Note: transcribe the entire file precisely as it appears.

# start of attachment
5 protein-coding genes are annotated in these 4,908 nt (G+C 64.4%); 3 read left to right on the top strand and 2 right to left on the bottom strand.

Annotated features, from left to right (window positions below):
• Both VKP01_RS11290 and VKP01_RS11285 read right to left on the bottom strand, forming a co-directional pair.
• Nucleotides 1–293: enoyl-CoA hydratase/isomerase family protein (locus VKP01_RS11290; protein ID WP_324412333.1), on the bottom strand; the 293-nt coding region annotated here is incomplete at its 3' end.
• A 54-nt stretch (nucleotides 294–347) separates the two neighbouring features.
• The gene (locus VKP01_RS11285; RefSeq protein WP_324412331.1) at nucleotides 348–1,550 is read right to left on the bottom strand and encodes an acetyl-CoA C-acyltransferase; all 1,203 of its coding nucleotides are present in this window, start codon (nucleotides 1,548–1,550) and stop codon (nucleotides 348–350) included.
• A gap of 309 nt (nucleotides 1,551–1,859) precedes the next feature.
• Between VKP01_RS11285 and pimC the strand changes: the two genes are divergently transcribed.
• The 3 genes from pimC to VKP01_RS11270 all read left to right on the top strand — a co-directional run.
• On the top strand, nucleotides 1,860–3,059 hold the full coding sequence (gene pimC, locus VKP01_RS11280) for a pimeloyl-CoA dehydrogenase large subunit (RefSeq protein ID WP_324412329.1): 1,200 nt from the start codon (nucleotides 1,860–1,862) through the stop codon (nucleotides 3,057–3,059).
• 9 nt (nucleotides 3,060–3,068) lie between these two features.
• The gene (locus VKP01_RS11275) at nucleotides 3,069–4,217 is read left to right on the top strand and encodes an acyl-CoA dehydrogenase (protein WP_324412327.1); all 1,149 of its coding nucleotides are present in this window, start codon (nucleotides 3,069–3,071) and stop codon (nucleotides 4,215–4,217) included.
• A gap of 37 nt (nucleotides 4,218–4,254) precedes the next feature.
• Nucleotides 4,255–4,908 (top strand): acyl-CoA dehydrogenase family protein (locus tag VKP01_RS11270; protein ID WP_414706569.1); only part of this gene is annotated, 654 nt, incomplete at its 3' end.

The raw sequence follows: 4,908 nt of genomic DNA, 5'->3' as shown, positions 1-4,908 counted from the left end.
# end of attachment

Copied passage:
5 protein-coding genes are annotated in these 4,908 nt (G+C 64.4%); 3 read left to right on the top strand and 2 right to left on the bottom strand.

Annotated features, from left to right (window positions below):
• Both VKP01_RS11290 and VKP01_RS11285 read right to left on the bottom strand, forming a co-directional pair.
• Nucleotides 1–293: enoyl-CoA hydratase/isomerase family protein (locus VKP01_RS11290; protein ID WP_324412333.1), on the bottom strand; the 293-nt coding region annotated here is incomplete at its 3' end.
• A 54-nt stretch (nucleotides 294–347) separates the two neighbouring features.
• The gene (locus VKP01_RS11285; RefSeq protein WP_324412331.1) at nucleotides 348–1,550 is read right to left on the bottom strand and encodes an acetyl-CoA C-acyltransferase; all 1,203 of its coding nucleotides are present in this window, start codon (nucleotides 1,548–1,550) and stop codon (nucleotides 348–350) included.
• A gap of 309 nt (nucleotides 1,551–1,859) precedes the next feature.
• Between VKP01_RS11285 and pimC the strand changes: the two genes are divergently transcribed.
• The 3 genes from pimC to VKP01_RS11270 all read left to right on the top strand — a co-directional run.
• On the top strand, nucleotides 1,860–3,059 hold the full coding sequence (gene pimC, locus VKP01_RS11280) for a pimeloyl-CoA dehydrogenase large subunit (RefSeq protein ID WP_324412329.1): 1,200 nt from the start codon (nucleotides 1,860–1,862) through the stop codon (nucleotides 3,057–3,059).
• 9 nt (nucleotides 3,060–3,068) lie between these two features.
• The gene (locus VKP01_RS11275) at nucleotides 3,069–4,217 is read left to right on the top strand and encodes an acyl-CoA dehydrogenase (protein WP_324412327.1); all 1,149 of its coding nucleotides are present in this window, start codon (nucleotides 3,069–3,071) and stop codon (nucleotides 4,215–4,217) included.
• A gap of 37 nt (nucleotides 4,218–4,254) precedes the next feature.
• Nucleotides 4,255–4,908 (top strand): acyl-CoA dehydrogenase family protein (locus tag VKP01_RS11270; protein ID WP_414706569.1); only part of this gene is annotated, 654 nt, incomplete at its 3' end.

The raw sequence follows: 4,908 nt of genomic DNA, 5'->3' as shown, positions 1-4,908 counted from the left end.